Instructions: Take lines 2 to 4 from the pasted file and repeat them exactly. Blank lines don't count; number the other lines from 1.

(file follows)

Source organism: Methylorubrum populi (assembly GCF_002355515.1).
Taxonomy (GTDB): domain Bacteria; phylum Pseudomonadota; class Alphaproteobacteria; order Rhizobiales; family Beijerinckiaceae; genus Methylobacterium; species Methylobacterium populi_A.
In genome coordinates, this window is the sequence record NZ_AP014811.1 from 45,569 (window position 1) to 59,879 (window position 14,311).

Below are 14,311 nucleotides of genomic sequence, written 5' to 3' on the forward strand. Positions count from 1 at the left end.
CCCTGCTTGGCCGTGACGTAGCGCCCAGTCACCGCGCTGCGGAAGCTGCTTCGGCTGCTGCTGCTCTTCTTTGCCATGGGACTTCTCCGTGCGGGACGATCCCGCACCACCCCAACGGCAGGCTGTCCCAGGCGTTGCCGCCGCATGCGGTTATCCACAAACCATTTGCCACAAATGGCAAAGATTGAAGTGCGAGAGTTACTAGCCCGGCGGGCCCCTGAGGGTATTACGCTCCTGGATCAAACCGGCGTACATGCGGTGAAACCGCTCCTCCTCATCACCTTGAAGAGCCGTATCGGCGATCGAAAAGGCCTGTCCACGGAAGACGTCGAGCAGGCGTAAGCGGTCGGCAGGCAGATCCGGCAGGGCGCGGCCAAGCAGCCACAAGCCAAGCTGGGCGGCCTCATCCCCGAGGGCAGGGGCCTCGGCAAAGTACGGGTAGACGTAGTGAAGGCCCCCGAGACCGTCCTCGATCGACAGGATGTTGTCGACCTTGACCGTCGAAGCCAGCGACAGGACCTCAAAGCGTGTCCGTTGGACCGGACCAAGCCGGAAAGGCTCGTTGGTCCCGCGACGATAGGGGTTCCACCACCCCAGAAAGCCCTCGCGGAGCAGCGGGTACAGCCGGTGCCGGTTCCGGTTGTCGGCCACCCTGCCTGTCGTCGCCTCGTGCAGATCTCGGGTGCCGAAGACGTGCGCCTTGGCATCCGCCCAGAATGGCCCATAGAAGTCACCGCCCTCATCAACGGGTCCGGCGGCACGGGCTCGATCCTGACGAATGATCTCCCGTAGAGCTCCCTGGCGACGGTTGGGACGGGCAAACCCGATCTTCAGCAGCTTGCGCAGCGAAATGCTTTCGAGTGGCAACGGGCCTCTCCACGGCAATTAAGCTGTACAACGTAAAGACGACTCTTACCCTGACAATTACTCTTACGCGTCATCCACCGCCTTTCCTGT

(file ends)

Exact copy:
Taxonomy (GTDB): domain Bacteria; phylum Pseudomonadota; class Alphaproteobacteria; order Rhizobiales; family Beijerinckiaceae; genus Methylobacterium; species Methylobacterium populi_A.
In genome coordinates, this window is the sequence record NZ_AP014811.1 from 45,569 (window position 1) to 59,879 (window position 14,311).

Below are 14,311 nucleotides of genomic sequence, written 5' to 3' on the forward strand. Positions count from 1 at the left end.